“Most previous works based on face analysis were on small-scale video data and depended on good face alignment and handcrafted features,” Enkelejda Kasneci and Sidney D’Mello told TechXplore. “Deep learning, however, offers us the opportunity to learn useful representations from big data and improves the performance of engagement classifiers. Our study was aimed at enabling the automated estimation of engagement as seamlessly as possible without requiring any expensive manual ratings or intrusive sensors.”
The deep neural model was primarily trained on visual data. Levels of student engagement can be gauged primarily by looking at a student’s attention and at his/her emotional responses (i.e., attentional and affective cues). The researchers thus trained two residual neural networks, the first (Attention-Net) was trained to estimate the direction that the heads of student pointed towards and the second (Affect-Net) to determine their emotions by analyzing their facial expressions.
“Subsequently, we trained readout classifiers based on both of these features to classify engagement in three categories: low, medium and high,” Kasneci said. “These classifiers are based on support vector machines, random forest, multilayer perceptron, and long- and short-term memory approaches.”
Instead of training their algorithms on raw images, the researchers trained them on deep embeddings (i.e., low-dimensional representations of these images). This allows them to be easily re-trained or personalized using very limited new data (a short video sequence of 60-seconds).
“To summarize, our study showed that deep learning can efficiently capture engagement in classroom research. The generalized engagement patterns, together with the corresponding teaching content, can be used to devise more effective educational strategies,” Kasneci said. “This way, classroom research studies can be conducted more efficiently, consequently helping to improve teaching effectiveness. However, alongside the ethical considerations, there are also open research questions regarding deep learning, for instance those related to dataset and algorithmic fairness, interpretability and robustness.”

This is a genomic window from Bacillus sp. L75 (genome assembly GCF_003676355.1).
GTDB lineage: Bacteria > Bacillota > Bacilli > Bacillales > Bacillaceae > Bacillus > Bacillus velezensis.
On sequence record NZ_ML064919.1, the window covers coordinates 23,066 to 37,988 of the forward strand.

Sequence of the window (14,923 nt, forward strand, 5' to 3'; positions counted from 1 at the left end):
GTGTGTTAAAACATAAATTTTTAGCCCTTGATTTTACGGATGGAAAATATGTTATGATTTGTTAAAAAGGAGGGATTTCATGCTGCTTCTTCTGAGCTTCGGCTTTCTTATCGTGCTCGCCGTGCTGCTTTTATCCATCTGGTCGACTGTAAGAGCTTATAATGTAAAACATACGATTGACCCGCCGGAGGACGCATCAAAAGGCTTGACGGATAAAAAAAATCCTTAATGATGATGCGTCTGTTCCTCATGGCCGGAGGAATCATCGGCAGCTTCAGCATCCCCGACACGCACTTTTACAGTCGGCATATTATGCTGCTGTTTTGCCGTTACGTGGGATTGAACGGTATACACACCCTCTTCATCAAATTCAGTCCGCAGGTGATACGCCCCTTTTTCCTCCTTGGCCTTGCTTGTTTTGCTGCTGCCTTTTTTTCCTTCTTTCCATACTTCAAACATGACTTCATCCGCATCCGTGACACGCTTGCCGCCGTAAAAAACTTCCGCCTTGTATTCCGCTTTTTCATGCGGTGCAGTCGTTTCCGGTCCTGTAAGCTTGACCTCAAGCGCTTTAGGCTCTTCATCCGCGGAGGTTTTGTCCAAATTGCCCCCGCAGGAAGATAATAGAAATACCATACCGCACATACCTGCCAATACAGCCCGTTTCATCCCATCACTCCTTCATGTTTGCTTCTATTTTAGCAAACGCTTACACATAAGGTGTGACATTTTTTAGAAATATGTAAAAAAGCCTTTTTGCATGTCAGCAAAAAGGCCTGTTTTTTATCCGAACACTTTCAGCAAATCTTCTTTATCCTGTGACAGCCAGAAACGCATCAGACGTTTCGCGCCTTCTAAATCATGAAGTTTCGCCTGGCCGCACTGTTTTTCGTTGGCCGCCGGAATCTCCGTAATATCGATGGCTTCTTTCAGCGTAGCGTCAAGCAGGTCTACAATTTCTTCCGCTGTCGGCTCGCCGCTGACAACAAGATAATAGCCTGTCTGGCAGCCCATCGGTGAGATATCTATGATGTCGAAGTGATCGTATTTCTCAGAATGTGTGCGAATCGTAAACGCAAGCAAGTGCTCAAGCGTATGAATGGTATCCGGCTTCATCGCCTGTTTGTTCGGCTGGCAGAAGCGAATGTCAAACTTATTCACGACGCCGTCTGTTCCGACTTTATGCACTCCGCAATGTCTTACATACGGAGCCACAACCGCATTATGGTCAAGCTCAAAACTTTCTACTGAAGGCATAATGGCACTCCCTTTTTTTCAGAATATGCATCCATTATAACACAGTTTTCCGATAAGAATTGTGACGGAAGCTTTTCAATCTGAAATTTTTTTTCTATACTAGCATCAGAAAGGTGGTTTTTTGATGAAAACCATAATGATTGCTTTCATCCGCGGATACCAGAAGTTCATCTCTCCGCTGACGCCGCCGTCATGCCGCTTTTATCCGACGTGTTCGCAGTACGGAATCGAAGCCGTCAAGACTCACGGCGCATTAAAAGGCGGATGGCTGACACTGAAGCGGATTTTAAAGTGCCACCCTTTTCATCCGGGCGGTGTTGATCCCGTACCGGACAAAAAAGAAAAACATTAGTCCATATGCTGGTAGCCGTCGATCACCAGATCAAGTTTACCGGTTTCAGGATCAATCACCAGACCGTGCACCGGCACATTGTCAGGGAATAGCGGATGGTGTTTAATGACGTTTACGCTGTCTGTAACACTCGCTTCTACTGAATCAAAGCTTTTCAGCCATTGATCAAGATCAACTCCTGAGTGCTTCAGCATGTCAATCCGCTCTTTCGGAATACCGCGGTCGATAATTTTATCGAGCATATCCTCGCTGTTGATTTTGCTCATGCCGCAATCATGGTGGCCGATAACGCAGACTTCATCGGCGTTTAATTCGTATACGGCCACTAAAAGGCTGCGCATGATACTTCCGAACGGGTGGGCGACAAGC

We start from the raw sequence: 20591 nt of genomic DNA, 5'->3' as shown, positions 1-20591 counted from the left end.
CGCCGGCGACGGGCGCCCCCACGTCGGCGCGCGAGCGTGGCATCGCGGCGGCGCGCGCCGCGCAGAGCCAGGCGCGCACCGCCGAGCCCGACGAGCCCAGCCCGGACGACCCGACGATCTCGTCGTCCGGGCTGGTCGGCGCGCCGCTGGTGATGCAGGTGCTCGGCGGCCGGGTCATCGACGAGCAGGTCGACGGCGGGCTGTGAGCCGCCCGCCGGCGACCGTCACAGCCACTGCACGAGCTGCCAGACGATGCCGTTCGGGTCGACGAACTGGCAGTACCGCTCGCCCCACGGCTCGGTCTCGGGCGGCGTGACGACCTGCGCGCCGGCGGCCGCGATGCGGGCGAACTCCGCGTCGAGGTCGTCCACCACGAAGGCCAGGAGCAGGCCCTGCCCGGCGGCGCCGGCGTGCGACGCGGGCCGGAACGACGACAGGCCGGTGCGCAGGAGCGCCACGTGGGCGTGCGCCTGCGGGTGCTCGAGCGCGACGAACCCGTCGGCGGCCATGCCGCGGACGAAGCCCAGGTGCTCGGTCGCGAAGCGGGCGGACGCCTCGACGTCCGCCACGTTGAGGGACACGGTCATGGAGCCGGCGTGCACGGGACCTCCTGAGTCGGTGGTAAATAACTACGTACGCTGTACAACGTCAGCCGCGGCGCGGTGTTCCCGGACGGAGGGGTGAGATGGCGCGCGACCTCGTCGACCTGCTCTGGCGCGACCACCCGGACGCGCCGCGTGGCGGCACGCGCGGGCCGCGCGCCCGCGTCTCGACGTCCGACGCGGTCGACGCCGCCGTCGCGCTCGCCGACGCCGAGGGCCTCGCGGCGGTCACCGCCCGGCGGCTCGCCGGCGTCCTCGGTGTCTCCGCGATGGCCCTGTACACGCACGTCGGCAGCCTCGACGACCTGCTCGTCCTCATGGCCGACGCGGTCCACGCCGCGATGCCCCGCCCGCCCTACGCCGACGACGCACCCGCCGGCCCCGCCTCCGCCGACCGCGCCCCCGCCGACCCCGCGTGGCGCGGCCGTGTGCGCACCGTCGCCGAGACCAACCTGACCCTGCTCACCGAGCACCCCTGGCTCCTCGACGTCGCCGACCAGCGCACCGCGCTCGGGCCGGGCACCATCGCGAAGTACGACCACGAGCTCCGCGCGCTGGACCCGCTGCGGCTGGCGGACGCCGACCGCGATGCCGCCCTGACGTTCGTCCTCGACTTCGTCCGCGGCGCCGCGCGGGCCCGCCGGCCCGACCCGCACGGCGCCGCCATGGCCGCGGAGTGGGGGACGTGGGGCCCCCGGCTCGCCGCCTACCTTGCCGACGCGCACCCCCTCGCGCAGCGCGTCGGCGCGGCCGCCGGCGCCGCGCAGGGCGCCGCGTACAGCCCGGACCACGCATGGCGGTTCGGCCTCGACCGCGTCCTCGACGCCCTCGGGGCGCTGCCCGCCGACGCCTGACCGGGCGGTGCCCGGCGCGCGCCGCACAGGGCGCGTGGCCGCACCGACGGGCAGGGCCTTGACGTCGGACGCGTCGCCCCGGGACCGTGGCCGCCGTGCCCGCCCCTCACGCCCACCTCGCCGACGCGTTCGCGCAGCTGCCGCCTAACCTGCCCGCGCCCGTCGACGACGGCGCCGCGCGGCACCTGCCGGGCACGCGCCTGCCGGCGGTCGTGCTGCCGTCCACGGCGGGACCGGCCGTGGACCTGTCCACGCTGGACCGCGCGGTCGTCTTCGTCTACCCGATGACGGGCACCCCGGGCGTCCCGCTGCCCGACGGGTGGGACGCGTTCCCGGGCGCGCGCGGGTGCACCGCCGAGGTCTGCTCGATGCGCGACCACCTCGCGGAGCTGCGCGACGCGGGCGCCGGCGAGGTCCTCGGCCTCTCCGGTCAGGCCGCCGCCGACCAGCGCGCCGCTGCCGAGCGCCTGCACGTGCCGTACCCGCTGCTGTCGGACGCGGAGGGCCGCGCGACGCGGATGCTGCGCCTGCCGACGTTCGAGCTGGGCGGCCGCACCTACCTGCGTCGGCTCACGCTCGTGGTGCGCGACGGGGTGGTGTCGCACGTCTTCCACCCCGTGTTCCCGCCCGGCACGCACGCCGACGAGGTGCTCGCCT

In their next studies, the researchers plan to test the validity and effectiveness of their technique to assess student engagement on different groups of students. They will also develop their approach further, to ensure its reliability, fairness and interpretability.
As it was designed specifically for research purposes, the model ensures the anonymity of students captured in video recordings. Moreover, the system deletes raw video footage immediately after it is used to extract deep embeddings and only stores data related to an overall group of students (as opposed to individual students). While theoretically it can map an individual student’s engagement over time, this can be easily avoided.
“There are a number of intriguing questions that we plan to address in our next studies, and they cover both the more computational and the more content-related aspects of our research,” Ulrich Trautwein, an educational psychologist involved in the study, told TechXplore. “Our goal is to better understand the antecedents of different levels of engagement in classrooms and how they can be positively influenced by high teaching quality. At this point, we also emphasize that engagement is complex and that the present technology mainly focuses on overt behavioral engagement based on visible behaviors. There is still a lot to be done to measure more covert engagement states like elaborative processing and mind wandering, but let me reiterate: We strongly oppose any use of such solutions for real-world classroom monitoring of students and teachers, both for ethical reasons and because of possible negative side effects of such arrangements on student motivation and learning and for teacher rights.”